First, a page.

From a legal philosophical point of view, the most interesting theses of so-called neo-constitutionalism are those that challenge methodological legal positivism. As an approach to law, legal positivism presupposes the possibility of distinguishing between “law as it is” and “law as it should be”, between ideal law and real law, and, on the basis of this distinction, it identifies the object of legal science in positive law. The attack of neo-constitutionalism on this way of seeing legal knowledge revolves around three arguments: a) the argument of the correctness claim b) the argument relating to the impossibility of clearly distinguishing the observer from the participant, and c) the argument of the interpretive turn in legal science. My goal here is to show that methodological legal positivism is unable to reply convincingly to a critique based on these arguments. Another issue, which I do not deal with directly, is to determine whether, from these criticisms, it is possible to configure a legal philosophical perspective that is an alternative to both natural law doctrine and legal positivism. On the one hand, I feel that this is a futile issue, which is likely to run aground in sterile disputes whose outcome is predetermined by the starting stipulative definitions. On the other hand, I think it is possible and appropriate, at a conceptual level, to reconstruct legal positivism and natural law as mutually exclusive perspectives. In this case, the so-called neo-constitutionalist authors can be linked to the one or the other conception of law, depending on whether criticisms of methodological legal positivism are accompanied by an objectivist and cognitivist meta-ethical perspective or, conversely, by a subjectivist and non-cognitivist one. In the first case, we would be looking at anti-positive-law ideas of law (and, therefore, at natural law ones); in the second, at post-positivist conceptions of law that, despite foregoing the purity of legal science, remain faithful to the maxim auctoritas non veritas facit legem. In this way we would also recover the intuition of legal positivists like Hans Kelsen and Alf Ross, who consider ethical non-cognitivism an essential element of legal positivism.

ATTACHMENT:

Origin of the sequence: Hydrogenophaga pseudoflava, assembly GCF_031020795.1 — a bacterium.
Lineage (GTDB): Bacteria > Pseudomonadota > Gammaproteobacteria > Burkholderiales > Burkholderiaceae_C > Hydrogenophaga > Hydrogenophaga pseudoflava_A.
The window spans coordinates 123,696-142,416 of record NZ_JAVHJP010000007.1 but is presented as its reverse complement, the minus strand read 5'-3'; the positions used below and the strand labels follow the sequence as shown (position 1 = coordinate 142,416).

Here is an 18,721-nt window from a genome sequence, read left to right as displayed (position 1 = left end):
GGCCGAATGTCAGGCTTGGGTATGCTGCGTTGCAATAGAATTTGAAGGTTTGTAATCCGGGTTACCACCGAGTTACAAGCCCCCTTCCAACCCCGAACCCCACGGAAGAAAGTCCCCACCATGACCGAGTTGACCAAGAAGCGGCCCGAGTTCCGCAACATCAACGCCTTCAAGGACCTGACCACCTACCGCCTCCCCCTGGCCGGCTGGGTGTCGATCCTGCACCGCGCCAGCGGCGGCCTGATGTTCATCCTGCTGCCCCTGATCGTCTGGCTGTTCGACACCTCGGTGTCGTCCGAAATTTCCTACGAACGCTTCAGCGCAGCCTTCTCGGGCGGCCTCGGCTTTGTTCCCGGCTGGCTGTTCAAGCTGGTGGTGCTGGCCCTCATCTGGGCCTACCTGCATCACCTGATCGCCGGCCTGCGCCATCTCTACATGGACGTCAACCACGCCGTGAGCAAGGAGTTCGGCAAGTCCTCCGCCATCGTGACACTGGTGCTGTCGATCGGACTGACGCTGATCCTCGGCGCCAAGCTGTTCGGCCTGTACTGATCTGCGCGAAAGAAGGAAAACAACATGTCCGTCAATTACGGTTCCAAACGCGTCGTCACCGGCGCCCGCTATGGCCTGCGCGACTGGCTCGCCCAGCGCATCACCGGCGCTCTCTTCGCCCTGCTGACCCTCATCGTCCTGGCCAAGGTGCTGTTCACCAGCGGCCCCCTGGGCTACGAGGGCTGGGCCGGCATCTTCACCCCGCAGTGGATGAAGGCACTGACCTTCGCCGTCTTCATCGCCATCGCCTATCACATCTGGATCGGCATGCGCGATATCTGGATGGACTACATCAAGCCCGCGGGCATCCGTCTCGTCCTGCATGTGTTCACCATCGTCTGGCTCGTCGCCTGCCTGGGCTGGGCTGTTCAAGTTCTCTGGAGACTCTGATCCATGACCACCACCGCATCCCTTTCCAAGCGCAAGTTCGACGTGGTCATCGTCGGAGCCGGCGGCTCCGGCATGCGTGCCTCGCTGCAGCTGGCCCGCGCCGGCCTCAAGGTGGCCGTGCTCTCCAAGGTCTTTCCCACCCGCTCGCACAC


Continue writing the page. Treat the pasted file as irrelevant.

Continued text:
|Number of pages||16|
|Journal||DIRITTO & QUESTIONI PUBBLICHE|
|Publication status||Published - 2016|